The Power of Words

I don't play an instrument, can't sing in tune, have no skill in any sport, and what little ability I had in drawing and painting has long since waned. The only talent I have is for writing.

I have always believed that this is a talent which is in every way as valuable as being able to act, dance or sing. The importance of being good with words was brought home to me recently because I have had to write two very important pieces.

The backstory is that I discovered recently that Essex County Council is undertaking a consultation on the future of my daughter's school. Like many of the parents, staff, and pupils I found out not from the Council, or from the Headmistress, but from a leaked document on the website of a neighbouring school which had apparently been asked by the council whether it could take the displaced pupils should my daughter's school close.

Within a few days a protest group had been put together and a petition was circulating. My daughter loves her school and is doing well there so I wanted to be part of the campaign to save it from closure. I was asked to compose and design a flyer to distribute locally to encourage the community to join us in our campaign to protect the school. I also wanted to write to the Head of Education at Essex County Council about the plans.

The flyer needed to be worded in such a way that it would be easily understood as a matter of importance and would engender a sympathetic response in the reader. It needed to have a friendly tone and make the point simply but firmly. It needed to outline the issue, explain why it had relevance to the reader, and give simple ways the local resident could help solve the problem. And it needed to do all this on one piece of A5 paper.

The letter to the man responsible for the decision called for even more care and effort. It needed to be professional and direct, not belligerent or in any way insulting or confrontational. It was a long letter so I needed to elicit his goodwill in the first sentence so that he would read the whole thing. It needed, in short, to get him to understand and feel sympathy for me and other parents concerned about their children's futures. It also needed to be perfectly composed with no errors or misspellings so that I could come across as an educated and intelligent individual whose option was worthy of his attention, and not just some shouty lady on the street.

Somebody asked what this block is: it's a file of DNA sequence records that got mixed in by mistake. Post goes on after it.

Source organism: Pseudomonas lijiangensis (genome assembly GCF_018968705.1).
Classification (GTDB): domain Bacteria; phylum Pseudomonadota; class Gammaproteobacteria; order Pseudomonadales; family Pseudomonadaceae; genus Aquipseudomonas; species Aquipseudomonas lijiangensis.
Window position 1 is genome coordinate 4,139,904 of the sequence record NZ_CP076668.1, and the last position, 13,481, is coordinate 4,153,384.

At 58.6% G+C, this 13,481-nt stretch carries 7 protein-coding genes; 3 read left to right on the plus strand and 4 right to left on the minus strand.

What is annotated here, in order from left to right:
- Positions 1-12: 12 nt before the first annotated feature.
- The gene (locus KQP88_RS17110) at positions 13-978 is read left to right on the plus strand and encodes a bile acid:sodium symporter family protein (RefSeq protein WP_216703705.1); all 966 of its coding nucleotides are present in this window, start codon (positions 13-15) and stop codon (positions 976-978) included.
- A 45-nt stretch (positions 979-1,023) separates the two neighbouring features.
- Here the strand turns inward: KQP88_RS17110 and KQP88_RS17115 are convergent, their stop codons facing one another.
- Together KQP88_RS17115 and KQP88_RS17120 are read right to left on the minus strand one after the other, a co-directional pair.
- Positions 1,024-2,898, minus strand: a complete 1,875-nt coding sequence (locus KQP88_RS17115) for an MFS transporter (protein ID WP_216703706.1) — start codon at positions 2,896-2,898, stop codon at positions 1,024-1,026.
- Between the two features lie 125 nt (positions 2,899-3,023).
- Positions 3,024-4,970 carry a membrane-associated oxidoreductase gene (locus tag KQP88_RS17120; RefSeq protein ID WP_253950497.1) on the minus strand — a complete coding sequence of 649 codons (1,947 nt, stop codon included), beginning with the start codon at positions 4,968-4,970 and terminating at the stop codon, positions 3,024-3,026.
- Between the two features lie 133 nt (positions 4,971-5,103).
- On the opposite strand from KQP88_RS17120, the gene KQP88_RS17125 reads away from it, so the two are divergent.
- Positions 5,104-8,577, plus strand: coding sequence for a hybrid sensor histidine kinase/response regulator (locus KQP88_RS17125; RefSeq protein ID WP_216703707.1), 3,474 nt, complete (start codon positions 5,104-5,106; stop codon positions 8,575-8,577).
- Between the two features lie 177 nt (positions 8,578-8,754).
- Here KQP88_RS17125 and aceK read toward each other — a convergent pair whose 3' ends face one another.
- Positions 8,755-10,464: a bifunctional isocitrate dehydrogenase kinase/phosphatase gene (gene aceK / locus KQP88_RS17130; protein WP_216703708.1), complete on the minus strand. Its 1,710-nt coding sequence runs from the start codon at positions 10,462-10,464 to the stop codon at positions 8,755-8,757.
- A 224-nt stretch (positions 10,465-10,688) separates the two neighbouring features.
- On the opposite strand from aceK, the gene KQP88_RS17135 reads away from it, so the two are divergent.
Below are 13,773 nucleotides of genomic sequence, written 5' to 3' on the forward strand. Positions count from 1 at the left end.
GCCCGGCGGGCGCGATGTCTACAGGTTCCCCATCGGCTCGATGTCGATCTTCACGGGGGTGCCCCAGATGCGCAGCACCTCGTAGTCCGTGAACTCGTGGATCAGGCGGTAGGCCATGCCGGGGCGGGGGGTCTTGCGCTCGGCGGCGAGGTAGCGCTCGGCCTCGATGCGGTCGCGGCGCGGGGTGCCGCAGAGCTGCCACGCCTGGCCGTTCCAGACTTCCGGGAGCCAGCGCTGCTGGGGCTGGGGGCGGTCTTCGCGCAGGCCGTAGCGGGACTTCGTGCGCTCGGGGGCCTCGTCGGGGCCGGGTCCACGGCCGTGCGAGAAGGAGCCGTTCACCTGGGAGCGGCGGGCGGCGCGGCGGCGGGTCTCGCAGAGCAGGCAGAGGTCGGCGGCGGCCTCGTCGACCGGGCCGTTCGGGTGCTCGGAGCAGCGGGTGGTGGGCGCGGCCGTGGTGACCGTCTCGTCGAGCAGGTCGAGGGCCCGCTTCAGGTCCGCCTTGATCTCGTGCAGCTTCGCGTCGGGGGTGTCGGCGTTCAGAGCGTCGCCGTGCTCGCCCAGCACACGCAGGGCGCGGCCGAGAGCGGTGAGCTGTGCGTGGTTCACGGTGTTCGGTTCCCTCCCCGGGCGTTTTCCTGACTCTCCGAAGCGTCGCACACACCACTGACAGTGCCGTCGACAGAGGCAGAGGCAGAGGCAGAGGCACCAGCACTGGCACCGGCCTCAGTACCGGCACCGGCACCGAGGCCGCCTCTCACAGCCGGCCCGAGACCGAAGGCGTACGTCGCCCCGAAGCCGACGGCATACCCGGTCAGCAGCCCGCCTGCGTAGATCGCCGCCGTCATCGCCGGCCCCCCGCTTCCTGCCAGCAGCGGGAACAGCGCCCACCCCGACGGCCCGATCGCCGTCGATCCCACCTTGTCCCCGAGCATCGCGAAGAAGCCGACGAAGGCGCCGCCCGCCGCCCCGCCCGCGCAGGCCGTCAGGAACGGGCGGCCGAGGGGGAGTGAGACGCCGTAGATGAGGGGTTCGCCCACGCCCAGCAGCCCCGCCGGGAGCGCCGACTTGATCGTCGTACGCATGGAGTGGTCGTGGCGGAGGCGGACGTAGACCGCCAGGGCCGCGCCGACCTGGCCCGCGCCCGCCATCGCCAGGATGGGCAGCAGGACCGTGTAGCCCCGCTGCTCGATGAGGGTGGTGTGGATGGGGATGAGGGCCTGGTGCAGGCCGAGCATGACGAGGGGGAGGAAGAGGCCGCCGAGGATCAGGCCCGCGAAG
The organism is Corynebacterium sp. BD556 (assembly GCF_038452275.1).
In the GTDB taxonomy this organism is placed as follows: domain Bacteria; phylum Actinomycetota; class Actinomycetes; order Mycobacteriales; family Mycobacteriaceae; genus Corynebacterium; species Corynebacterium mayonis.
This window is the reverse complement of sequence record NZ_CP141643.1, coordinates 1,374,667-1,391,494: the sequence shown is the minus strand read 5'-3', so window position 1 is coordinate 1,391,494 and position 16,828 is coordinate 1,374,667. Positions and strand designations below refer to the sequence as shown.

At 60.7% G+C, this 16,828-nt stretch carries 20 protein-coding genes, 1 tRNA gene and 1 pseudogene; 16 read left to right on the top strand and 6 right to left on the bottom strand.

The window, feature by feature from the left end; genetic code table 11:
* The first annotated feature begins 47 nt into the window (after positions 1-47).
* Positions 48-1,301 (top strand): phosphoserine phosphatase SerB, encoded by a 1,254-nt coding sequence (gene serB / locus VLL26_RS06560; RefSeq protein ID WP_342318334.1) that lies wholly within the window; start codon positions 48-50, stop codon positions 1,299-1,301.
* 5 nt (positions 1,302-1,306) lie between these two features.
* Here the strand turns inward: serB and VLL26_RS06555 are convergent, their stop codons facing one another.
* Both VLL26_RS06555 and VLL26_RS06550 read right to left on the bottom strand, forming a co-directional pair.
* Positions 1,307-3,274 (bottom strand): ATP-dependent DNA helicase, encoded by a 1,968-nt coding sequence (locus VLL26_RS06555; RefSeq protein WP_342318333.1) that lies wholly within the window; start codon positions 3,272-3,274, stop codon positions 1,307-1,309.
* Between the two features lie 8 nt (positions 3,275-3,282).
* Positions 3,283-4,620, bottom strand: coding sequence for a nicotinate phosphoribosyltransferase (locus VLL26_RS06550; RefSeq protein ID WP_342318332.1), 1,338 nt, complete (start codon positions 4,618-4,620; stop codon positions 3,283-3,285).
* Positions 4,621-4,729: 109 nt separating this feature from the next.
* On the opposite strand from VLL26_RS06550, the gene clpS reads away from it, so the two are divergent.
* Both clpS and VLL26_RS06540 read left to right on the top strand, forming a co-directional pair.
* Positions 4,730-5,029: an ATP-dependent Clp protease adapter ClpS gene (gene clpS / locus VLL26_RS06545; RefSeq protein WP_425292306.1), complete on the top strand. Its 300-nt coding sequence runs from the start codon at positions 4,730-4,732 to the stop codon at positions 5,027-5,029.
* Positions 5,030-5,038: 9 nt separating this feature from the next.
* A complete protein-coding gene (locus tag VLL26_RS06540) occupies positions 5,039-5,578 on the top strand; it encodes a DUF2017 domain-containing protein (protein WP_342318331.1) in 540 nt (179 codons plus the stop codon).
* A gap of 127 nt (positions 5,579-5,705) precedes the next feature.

He'd already received over 8,000 angry emails, so my letter needed to stand out from all the others, smooth over what had gone before, and make real viable suggestions which he would see as helpful. So, for example, whereas the council have said they cannot afford the £20.7 million to rebuild the school (which really does need rebuilding) I suggested a rolling rebuilding programme, thus spreading the cost over several years' budgets. My letter needed to have an effect on the Head of the Education Department at Essex County Council sufficient to persuade him to keep my daughter's school open and consider all and any suggestions which might make this possible.

Well-used words can change things. Words can move a reader to tears, or to action. They can lead to a sea-change in attitude, or convey emotion. I think the importance of using words to effect change has never been clearer to me than in writing that flyer, and that letter, knowing that the words I chose and they way I put them together could have a bearing on my child's entire future.

I don't play an instrument, can't sing in tune, have no skill in any sport, and what little ability I had in drawing and painting has long since waned. The only talent I have is for writing, but I wouldn't swap it for anything else in the world, because writing matters.


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